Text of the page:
yes and those handsome Moors all in white and turbans like kings asking you to sit down in their little bit of a shop and Ronda with the old windows of the posadas 2 glancing eyes a lattice hid for her lover to kiss the iron and the wineshops half open at night and the castanets and the night we missed the boat at Algeciras the watchman going about serene with his lamp and O that awful deepdown torrent O and the sea the sea crimson sometimes like fire and the glorious sunsets and the figtrees in the Alameda gardens yes and all the queer little streets and the pink and blue and yellow houses and the rosegardens and the jessamine and geraniums and cactuses and Gibraltar as a girl where I was a Flower of the mountain yes when I put the rose in my hair like the Andalusian girls used or shall I wear a red yes and how he kissed me under the Moorish wall and I thought well as well him as another and then I asked him with my eyes to ask again yes and then he asked me would I yes to say yes my mountain flower and first I put my arms around him yes and drew him down to me so he could feel my breasts all perfume yes and his heart was going like mad and yes I said yes I will Yes.
And Eurypylus, son of Euaemon, killed Hypsenor, the son of noble Dolopion, who had been made priest of the river Scamander, and was honoured among the people as though he were a god. Eurypylus gave him chase as he was flying before him, smote him with his sword upon the arm, and lopped his strong hand from off it. The bloody hand fell to the ground, and the shades of death, with fate that no man can withstand, came over his eyes. Thus furiously did the battle rage between them. As for the son of Tydeus, you could not say whether he was more among the Achaeans or the Trojans. He rushed across the plain like a winter torrent that has burst its barrier in full flood; no dykes, no walls of fruitful vineyards can embank it when it is swollen with rain from heaven, but in a moment it comes tearing onward, and lays many a field waste that many a strong man hand has reclaimed- even so were the dense phalanxes of the Trojans driven in rout by the son of Tydeus, and many though they were, they dared not abide his onslaught.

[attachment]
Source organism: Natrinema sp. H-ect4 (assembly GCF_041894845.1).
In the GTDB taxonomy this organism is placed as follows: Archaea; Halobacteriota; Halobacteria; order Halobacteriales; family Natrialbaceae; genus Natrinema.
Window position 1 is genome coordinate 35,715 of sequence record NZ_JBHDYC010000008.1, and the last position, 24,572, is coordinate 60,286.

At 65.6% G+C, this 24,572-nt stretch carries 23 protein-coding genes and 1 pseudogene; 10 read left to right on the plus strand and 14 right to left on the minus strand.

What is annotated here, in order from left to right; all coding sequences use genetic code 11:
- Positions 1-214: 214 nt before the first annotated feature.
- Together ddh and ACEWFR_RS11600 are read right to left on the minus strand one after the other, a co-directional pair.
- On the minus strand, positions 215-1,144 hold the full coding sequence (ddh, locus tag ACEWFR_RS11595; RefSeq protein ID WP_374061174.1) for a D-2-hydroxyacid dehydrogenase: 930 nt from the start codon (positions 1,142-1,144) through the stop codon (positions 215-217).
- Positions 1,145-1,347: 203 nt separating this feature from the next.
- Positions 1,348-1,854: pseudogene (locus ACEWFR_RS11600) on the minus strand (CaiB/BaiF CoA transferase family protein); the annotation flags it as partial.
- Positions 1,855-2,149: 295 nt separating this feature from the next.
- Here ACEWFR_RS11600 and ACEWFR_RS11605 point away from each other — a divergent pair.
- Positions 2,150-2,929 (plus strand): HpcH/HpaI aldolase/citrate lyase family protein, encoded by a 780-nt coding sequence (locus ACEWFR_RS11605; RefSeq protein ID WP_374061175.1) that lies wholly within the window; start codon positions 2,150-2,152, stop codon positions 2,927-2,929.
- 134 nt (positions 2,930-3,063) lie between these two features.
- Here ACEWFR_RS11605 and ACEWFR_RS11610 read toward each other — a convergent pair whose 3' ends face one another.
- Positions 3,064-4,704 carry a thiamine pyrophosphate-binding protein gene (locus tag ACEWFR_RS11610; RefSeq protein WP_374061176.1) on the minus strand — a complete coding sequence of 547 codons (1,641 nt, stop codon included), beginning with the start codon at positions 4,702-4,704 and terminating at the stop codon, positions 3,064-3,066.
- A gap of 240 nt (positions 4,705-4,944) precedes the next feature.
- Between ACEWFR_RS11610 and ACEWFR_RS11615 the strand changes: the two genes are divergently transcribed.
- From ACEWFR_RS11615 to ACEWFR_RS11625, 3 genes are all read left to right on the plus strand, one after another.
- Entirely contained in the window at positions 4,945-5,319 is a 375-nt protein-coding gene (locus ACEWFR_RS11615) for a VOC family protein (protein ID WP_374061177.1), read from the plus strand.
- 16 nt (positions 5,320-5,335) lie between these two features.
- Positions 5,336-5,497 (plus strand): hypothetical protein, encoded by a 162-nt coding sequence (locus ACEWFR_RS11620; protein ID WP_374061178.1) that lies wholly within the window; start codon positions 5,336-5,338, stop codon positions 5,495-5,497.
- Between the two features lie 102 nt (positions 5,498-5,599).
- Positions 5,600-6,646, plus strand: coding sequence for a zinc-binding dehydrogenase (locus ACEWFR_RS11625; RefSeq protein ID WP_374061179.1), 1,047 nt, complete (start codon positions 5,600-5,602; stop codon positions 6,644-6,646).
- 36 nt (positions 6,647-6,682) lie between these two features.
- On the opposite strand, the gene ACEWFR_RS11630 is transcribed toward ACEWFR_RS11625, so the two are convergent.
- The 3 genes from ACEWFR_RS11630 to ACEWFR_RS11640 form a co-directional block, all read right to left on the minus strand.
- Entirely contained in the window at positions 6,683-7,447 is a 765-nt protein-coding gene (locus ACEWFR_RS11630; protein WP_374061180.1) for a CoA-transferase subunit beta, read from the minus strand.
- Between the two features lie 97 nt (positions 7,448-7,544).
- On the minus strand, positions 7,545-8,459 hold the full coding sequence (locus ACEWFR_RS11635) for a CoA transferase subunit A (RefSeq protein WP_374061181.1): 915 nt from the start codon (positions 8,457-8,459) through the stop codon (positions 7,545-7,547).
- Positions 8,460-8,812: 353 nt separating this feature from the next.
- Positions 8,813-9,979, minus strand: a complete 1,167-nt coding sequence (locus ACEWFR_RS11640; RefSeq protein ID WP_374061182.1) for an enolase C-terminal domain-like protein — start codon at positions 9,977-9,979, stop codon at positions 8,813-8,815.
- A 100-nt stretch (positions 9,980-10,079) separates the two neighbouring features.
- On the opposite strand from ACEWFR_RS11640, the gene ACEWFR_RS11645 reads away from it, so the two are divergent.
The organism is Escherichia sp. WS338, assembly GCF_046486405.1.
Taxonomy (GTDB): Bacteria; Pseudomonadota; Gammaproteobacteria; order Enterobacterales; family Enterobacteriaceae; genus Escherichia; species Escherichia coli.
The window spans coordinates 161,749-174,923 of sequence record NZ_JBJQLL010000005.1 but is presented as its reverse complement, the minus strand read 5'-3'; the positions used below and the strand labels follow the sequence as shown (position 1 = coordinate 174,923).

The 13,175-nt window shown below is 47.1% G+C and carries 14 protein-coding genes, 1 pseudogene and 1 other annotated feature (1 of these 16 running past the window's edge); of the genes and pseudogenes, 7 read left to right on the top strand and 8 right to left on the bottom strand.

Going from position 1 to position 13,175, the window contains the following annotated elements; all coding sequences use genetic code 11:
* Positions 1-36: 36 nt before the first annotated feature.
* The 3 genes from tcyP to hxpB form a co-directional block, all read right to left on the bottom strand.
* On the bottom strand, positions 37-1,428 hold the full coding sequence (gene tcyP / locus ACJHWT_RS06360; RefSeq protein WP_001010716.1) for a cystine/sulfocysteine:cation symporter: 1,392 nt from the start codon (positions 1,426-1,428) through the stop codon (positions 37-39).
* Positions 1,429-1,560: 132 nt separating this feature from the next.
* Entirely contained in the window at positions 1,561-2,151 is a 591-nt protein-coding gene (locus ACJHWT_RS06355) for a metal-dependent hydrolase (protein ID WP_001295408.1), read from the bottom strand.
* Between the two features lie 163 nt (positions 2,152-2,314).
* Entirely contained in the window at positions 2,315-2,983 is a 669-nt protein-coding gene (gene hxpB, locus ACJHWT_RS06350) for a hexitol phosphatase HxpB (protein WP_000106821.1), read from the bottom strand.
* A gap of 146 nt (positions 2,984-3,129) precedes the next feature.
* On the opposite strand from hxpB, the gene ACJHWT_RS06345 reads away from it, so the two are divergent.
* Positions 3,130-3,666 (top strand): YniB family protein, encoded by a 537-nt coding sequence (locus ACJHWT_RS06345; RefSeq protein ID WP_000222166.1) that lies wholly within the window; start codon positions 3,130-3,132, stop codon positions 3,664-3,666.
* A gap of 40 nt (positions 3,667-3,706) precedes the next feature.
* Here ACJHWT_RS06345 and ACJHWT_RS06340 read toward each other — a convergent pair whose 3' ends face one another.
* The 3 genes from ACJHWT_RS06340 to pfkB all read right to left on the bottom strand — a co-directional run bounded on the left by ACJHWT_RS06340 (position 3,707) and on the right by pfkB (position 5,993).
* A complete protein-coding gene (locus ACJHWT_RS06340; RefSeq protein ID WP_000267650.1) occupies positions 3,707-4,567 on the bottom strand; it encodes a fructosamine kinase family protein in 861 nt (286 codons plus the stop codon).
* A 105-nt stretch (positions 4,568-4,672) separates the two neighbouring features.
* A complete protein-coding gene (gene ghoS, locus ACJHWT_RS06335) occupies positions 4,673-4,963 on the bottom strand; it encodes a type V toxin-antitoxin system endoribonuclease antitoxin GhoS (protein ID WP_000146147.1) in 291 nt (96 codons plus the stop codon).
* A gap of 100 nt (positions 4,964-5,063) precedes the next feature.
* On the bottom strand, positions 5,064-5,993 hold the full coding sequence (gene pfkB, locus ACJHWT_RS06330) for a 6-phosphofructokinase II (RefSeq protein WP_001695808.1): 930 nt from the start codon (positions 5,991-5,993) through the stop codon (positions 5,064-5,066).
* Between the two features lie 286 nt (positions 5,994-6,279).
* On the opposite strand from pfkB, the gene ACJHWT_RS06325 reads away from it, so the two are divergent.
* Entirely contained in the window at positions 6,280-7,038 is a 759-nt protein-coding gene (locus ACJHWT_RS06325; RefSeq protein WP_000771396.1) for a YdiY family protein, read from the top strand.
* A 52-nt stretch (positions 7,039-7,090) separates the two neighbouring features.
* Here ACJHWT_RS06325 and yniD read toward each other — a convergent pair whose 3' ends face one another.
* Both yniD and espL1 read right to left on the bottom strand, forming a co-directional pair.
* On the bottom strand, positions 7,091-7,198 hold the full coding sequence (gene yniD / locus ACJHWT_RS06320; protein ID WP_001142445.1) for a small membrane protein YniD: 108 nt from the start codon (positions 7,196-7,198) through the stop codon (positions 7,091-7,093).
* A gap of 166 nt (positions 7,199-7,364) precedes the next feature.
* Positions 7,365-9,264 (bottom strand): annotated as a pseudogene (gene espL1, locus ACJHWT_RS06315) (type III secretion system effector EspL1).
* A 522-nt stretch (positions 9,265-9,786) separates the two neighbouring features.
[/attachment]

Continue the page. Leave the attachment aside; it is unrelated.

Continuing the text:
Because I could not stop for Death,
He kindly stopped for me;
The carriage held but just ourselves
We slowly drove, he knew no haste,
And I had put away
My labor, and my leisure too,
For his civility.
We passed the school where children played,
Their lessons scarcely done;
We passed the fields of gazing grain,
We passed the setting sun.
We paused before a house that seemed
A swelling of the ground;
The roof was scarcely visible,
The cornice but a mound.
Since then 't is centuries; but each
Feels shorter than the day
I first surmised the horses' heads
Were toward eternity.
To begin at the beginning:
It is Spring, moonless night in the small town, starless and bible-black, the cobblestreets silent and the hunched, courters'-and- rabbits' wood limping invisible down to the sloeblack, slow, black, crowblack, fishingboat-bobbing sea. The houses are blind as moles (though moles see fine to-night in the snouting, velvet dingles) or blind as Captain Cat there in the muffled middle by the pump and the town clock, the shops in mourning, the Welfare Hall in widows' weeds. And all the people of the lulled and dumbfound town are sleeping now.
Hush, the babies are sleeping, the farmers, the fishers, the tradesmen and pensioners, cobbler, schoolteacher, postman and publican, the undertaker and the fancy woman, drunkard, dressmaker, preacher, policeman, the webfoot cocklewomen and the tidy wives. Young girls lie bedded soft or glide in their dreams, with rings and trousseaux, bridesmaided by glow-worms down the aisles of the organplaying wood. The boys are dreaming wicked or of the bucking ranches of the night and the jollyrogered sea. And the anthracite statues of the horses sleep in the fields, and the cows in the byres, and the dogs in the wet-nosed yards; and the cats nap in the slant corners or lope sly, streaking and needling, on the one cloud of the roofs.
You can hear the dew falling, and the hushed town breathing.
for ($n=0; $n < $lettas; $n++)
$subarra = arr_count_char($start, $array);
$size = sizeof($subarra);
if ($size > 0)
$rnd = mt_rand(0, $size-1);
$chars = $subarra[$rnd];
$substr = substr($chars, $order-1, 1);
$start = substr($start, 1, strlen($start)-1) . $substr;
// Prints a new line if the char return code is present.
if ($substr == "\r")